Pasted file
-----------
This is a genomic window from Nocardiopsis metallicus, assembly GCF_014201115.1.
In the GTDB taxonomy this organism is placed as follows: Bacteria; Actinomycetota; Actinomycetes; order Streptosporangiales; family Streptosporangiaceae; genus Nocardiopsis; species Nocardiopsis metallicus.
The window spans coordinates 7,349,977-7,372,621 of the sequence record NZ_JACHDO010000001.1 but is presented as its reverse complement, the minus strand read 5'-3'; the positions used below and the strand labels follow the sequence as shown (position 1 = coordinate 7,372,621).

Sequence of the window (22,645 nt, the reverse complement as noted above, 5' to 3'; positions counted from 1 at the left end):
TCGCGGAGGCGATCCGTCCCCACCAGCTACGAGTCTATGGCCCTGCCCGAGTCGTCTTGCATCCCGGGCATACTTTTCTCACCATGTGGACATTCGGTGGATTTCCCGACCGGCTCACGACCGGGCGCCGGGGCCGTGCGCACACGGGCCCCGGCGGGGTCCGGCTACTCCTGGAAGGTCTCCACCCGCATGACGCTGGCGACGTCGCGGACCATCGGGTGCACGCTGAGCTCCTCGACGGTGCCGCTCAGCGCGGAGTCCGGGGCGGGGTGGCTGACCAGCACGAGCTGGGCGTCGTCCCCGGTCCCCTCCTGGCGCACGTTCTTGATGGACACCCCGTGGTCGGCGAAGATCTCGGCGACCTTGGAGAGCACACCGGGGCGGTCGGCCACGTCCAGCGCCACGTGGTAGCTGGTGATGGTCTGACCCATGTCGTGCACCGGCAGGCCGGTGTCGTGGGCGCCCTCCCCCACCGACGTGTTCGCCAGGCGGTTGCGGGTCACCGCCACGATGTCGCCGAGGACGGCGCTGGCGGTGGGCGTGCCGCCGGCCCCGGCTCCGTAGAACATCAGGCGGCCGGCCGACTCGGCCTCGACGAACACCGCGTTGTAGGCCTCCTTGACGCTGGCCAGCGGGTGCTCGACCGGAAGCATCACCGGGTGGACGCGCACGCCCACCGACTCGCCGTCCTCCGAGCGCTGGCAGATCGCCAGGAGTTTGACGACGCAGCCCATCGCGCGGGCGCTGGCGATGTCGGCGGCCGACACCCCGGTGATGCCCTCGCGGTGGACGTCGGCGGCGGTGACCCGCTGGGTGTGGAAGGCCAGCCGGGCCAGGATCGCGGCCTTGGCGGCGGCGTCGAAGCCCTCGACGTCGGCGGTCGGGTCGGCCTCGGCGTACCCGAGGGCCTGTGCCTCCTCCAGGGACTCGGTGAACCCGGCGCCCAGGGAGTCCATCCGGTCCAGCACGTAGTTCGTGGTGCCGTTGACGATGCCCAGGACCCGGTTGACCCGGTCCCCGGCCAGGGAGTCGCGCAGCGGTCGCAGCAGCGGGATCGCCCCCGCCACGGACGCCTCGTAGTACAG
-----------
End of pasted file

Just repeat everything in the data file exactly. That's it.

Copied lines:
This is a genomic window from Nocardiopsis metallicus, assembly GCF_014201115.1.
In the GTDB taxonomy this organism is placed as follows: Bacteria; Actinomycetota; Actinomycetes; order Streptosporangiales; family Streptosporangiaceae; genus Nocardiopsis; species Nocardiopsis metallicus.
The window spans coordinates 7,349,977-7,372,621 of the sequence record NZ_JACHDO010000001.1 but is presented as its reverse complement, the minus strand read 5'-3'; the positions used below and the strand labels follow the sequence as shown (position 1 = coordinate 7,372,621).

Sequence of the window (22,645 nt, the reverse complement as noted above, 5' to 3'; positions counted from 1 at the left end):
TCGCGGAGGCGATCCGTCCCCACCAGCTACGAGTCTATGGCCCTGCCCGAGTCGTCTTGCATCCCGGGCATACTTTTCTCACCATGTGGACATTCGGTGGATTTCCCGACCGGCTCACGACCGGGCGCCGGGGCCGTGCGCACACGGGCCCCGGCGGGGTCCGGCTACTCCTGGAAGGTCTCCACCCGCATGACGCTGGCGACGTCGCGGACCATCGGGTGCACGCTGAGCTCCTCGACGGTGCCGCTCAGCGCGGAGTCCGGGGCGGGGTGGCTGACCAGCACGAGCTGGGCGTCGTCCCCGGTCCCCTCCTGGCGCACGTTCTTGATGGACACCCCGTGGTCGGCGAAGATCTCGGCGACCTTGGAGAGCACACCGGGGCGGTCGGCCACGTCCAGCGCCACGTGGTAGCTGGTGATGGTCTGACCCATGTCGTGCACCGGCAGGCCGGTGTCGTGGGCGCCCTCCCCCACCGACGTGTTCGCCAGGCGGTTGCGGGTCACCGCCACGATGTCGCCGAGGACGGCGCTGGCGGTGGGCGTGCCGCCGGCCCCGGCTCCGTAGAACATCAGGCGGCCGGCCGACTCGGCCTCGACGAACACCGCGTTGTAGGCCTCCTTGACGCTGGCCAGCGGGTGCTCGACCGGAAGCATCACCGGGTGGACGCGCACGCCCACCGACTCGCCGTCCTCCGAGCGCTGGCAGATCGCCAGGAGTTTGACGACGCAGCCCATCGCGCGGGCGCTGGCGATGTCGGCGGCCGACACCCCGGTGATGCCCTCGCGGTGGACGTCGGCGGCGGTGACCCGCTGGGTGTGGAAGGCCAGCCGGGCCAGGATCGCGGCCTTGGCGGCGGCGTCGAAGCCCTCGACGTCGGCGGTCGGGTCGGCCTCGGCGTACCCGAGGGCCTGTGCCTCCTCCAGGGACTCGGTGAACCCGGCGCCCAGGGAGTCCATCCGGTCCAGCACGTAGTTCGTGGTGCCGTTGACGATGCCCAGGACCCGGTTGACCCGGTCCCCGGCCAGGGAGTCGCGCAGCGGTCGCAGCAGCGGGATCGCCCCCGCCACGGACGCCTCGTAGTACAG